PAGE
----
Mid and East Antrim Council said its staff will return to work after having been withdrawn as a result of safety concerns.
A spokesperson for the council said: “Mid and East Antrim Borough Council staff will return to their inspection duties at Larne Port this evening following the completion of a PSNI [Police Service of Northern Ireland] threat assessment and subsequent risk assessment by the council.
“The health and safety of our staff remains our top priority.”
Border staff were withdrawn from Larne and Belfast ports after threatening graffiti appeared, referring to port workers as targets.
Staff also reported signs of suspicious behaviour, including people writing down vehicle licence plate numbers.
Inspectors employed by Stormont’s Department of Agriculture, Environment and Rural Affairs were also withdrawn from duties on Monday, but the department has not yet made a decision about their return.
A spokesperson said: “The department has received the findings of the formal threat assessment from the PSNI and is currently considering it alongside its own internal risk assessment.
“Any decision to recommence full checks will be informed by both documents.”
The PSNI said loyalist paramilitaries were not involved in the threats made to workers carrying out the post-Brexit border checks. Instead, disgruntled individuals or small groups may have been responsible, the force said.
In a statement, Assistant Chief Constable Mark McEwan said: “We are concerned about the actions of a number of individuals and small groups.
“We don’t believe that those actions are organised. But they do give us cause for concern.”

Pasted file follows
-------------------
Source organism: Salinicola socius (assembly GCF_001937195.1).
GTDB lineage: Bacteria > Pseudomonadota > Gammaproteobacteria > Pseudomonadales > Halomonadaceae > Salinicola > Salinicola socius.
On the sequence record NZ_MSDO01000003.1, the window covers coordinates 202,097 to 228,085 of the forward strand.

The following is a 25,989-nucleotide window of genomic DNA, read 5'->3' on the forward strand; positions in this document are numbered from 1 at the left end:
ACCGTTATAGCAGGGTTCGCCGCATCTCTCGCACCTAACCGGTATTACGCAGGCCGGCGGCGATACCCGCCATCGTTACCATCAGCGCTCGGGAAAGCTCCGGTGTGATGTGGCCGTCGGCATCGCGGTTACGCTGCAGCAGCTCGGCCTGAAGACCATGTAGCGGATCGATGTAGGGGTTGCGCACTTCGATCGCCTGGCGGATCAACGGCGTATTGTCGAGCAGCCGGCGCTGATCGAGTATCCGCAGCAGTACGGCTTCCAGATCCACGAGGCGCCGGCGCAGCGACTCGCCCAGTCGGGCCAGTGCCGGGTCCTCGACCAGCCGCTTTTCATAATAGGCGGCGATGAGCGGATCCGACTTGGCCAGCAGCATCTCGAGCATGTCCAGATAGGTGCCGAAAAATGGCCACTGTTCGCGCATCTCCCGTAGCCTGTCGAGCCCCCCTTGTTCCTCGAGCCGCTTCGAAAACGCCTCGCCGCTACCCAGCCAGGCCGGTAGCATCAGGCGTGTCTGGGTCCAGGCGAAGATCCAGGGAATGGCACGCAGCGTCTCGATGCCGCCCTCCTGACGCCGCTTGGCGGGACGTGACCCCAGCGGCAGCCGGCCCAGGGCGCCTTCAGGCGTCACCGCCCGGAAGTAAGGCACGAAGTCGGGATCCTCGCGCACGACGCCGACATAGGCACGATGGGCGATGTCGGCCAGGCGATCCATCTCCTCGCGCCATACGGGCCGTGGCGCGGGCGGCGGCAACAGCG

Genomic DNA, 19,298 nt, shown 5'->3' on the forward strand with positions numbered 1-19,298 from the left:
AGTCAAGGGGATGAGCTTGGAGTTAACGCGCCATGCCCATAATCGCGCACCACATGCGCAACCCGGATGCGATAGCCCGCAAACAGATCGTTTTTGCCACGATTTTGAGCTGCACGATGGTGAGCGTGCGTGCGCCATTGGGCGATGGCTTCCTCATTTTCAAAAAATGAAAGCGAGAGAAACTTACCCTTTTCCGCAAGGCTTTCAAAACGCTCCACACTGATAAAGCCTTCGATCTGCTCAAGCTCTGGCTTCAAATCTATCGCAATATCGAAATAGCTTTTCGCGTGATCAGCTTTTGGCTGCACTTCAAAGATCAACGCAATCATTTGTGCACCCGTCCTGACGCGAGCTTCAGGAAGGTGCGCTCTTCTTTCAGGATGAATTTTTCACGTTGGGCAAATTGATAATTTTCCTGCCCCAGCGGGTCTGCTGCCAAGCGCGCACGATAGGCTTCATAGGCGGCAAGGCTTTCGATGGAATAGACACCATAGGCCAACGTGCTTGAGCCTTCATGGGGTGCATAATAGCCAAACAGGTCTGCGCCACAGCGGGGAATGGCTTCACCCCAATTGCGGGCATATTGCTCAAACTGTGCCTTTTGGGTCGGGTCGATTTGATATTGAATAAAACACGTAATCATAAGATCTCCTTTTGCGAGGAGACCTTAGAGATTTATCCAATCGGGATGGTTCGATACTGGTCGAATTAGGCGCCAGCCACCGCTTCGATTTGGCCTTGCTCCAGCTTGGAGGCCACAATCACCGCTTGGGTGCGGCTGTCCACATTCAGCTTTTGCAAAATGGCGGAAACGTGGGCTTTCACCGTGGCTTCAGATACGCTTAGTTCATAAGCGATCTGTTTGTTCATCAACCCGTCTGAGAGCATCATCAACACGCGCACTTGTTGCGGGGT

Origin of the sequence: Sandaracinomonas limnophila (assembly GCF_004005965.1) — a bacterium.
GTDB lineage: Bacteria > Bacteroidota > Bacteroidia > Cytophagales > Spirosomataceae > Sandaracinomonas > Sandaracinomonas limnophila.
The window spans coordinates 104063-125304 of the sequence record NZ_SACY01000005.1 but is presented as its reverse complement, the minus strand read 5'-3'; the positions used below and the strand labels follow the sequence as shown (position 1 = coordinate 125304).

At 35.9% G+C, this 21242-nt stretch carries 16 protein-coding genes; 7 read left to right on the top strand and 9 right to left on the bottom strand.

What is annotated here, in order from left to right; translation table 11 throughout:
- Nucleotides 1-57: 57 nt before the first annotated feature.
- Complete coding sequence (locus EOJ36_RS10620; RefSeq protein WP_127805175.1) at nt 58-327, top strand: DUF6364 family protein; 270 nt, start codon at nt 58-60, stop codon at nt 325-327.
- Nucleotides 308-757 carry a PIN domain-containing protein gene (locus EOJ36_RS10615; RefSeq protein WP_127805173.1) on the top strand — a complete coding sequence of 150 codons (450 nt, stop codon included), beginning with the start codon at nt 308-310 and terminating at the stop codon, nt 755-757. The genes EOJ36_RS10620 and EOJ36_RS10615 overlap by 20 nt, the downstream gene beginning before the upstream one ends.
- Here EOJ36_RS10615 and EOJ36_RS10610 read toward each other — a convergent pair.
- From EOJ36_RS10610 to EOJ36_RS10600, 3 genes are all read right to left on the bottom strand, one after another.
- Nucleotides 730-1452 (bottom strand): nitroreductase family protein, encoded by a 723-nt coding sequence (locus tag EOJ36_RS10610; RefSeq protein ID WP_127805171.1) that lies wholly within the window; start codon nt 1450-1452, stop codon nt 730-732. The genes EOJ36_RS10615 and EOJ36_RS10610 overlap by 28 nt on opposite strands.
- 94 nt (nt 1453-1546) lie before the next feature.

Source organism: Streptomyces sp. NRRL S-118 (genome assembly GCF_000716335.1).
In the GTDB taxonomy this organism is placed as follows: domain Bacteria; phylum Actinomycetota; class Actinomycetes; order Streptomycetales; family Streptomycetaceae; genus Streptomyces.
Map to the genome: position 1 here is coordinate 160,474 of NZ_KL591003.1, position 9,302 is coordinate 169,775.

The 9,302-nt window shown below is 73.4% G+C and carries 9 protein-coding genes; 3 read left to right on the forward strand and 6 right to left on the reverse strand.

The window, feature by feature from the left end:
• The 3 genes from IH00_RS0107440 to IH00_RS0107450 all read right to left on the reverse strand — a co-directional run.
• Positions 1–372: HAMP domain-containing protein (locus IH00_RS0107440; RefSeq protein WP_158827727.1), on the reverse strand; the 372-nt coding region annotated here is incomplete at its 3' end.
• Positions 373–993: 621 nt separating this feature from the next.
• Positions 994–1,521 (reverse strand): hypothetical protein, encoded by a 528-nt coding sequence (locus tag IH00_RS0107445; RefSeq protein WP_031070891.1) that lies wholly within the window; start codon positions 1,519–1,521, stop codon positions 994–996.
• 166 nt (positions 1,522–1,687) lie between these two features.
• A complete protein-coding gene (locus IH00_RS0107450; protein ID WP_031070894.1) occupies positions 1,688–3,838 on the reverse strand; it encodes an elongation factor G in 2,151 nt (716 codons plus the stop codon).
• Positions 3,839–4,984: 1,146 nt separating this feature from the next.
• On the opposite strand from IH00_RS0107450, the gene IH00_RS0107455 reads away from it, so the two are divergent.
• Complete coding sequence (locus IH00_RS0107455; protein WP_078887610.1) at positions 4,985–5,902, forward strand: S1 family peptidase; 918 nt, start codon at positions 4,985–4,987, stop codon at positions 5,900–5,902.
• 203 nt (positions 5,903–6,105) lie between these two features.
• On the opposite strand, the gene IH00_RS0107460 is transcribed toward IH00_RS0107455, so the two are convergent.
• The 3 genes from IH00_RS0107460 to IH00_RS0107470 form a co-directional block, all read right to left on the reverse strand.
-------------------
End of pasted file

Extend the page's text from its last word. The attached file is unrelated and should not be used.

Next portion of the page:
The Democratic Unionist Party, which has vowed to scrap the Northern Ireland protocol that keeps the Irish land border open in line with EU regulations, rejected claims it was whipping up tensions over Irish Sea trade.
The first minister, Arlene Foster, said it was “absolutely ridiculous” to suggest that her party was stoking tensions around the disruption to trade for political reasons.
The withdrawal of border staff came after shortages of certain fresh foods in supermarkets at the start of the year following the end of the Brexit transition period, and after some businesses based elsewhere in Britain found themselves poorly prepared for the additional paperwork required to ship goods to Northern Ireland.
On Friday, Ms Foster said the UK government must take “affirmative action” after more than 100,000 people signed her petition to parliament calling for the removal of “any impediment or barrier to unfettered trade within the United Kingdom”.
She said: “We have made the case to the prime minister and now the people have made a very public appeal to the government of their country to act.
“This is not the time for more words and drawn-out processes. This is the time for affirmative action to ensure that there is an unfettered flow of goods within the UK single market.”
Additional reporting by agencies